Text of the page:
Rambla de Castro

Route: Rambla de Castro

Area: North West Tenerife

Date of walk: 10th February 2018

Walkers: Andrew and Gilly

Distance: 6.7 miles

Ascent: 1,400 feet

Weather: Mostly sunny

On our last day of our walking holiday in Tenerife we decided to stay close to the coast as once again the surrounding mountains were hidden under a cloak of ‘bruma’ (low cloud)

From our base in Puerto de la Cruz we drove to the start of the walk from a free car park near the Hotel Maritimo – a building which has nothing to recommend it from an aesthetic point of view, but on the positive side its height makes it a landmark, so finding the start of the walk is not an issue

After walking past the front of the hotel we joined the attractive and well waymarked coastal path to the journey’s end at the San Pedro Mirador. There were some lovely views along the coast, interrupted briefly when we had to head uphill and walk through a residential area named (inaccurately) ‘Romantica’

Beyond this point the walk gradually increased in beauty, taking us safely across the cliffs to our destination – the mirador, from where there are superb views along the coast

At this point we had two options – a taxi or bus back to the start, or reversing our steps. The weather was good, we felt fit and the scenery was first class and so we opted for the latter, varying the return leg by a delightful initial detour through the banana plantations before regaining our original path. It was a wonderful walk and a fitting end to our short break on this beautiful island  

SOME NOTES IN CONCLUSION

Our base for this walking holiday was the excellent and highly recommended Hotel Tigaiga in Puerto de la Cruz on the north of the island. We’d chosen the town as our base as it’s possible to access most of the best walking areas from here. As it happened, the weather prevented us from walking in the Orotava Valley behind the town – the hills were covered in thick cloud most of the time, although we did enjoy one magical misty walk in the pine forest on day 2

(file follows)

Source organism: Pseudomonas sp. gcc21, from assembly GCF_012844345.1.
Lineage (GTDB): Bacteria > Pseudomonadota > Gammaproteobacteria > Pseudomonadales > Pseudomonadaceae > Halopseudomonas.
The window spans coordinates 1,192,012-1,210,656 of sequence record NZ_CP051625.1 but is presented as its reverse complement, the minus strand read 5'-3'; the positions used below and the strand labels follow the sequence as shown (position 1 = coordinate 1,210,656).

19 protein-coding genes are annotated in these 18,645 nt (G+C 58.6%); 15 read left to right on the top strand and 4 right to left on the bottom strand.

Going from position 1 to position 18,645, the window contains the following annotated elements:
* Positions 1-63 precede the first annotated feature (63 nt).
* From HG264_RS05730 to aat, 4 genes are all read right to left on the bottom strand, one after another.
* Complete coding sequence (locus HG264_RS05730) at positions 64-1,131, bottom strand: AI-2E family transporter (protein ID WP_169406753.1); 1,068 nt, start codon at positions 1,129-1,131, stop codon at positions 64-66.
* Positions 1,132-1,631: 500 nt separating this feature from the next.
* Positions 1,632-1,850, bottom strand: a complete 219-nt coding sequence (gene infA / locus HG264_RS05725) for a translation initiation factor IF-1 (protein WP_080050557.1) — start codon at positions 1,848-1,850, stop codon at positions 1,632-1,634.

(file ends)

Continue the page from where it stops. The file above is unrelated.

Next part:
We used two guidebooks to plan our routes and navigate us safely along the way:

  • Walk This Way Tenerife by Andrea and Jack Montgomery, who live on the island and know its paths intimately
  • Walk! Tenerife by Discovery Walking Guides

There’s no point choosing between them, both are superb in different ways, and I recommend that anyone walking on Tenerife takes both

Discovery Walking Guides also publish the best walking map, though it only shows the walking areas and not the whole island, so we also purchased the 1:50,000 map by Freytag and Berndt. A good map but printed on totally inadequate paper and almost on first use tears appear and by the end of the holiday our copy was in tatters (unlike the DWG map which will last a lifetime)

The weather was particularly poor during our stay (by the normal standards of the Canary Islands) but we still managed a walk on every day bar one. We soon realised that the inland mountains were habitually covered in ‘bruma’ (thick cloud) but that the coastal areas were usually clearer. In consequence most of our walks were near the coast. We found the Anaga peninsular to be the most spectacular although there is a price to pay in the form of a tortuous car journey to get to this remote area

Anyone who hasn’t visited Tenerife may dismiss it as a hiking area, as images of sunbathing and sangria come to mind, but I hope that the photos of the past few days will persuade you otherwise – it’s a wonderful place, packed full of possible walking adventures

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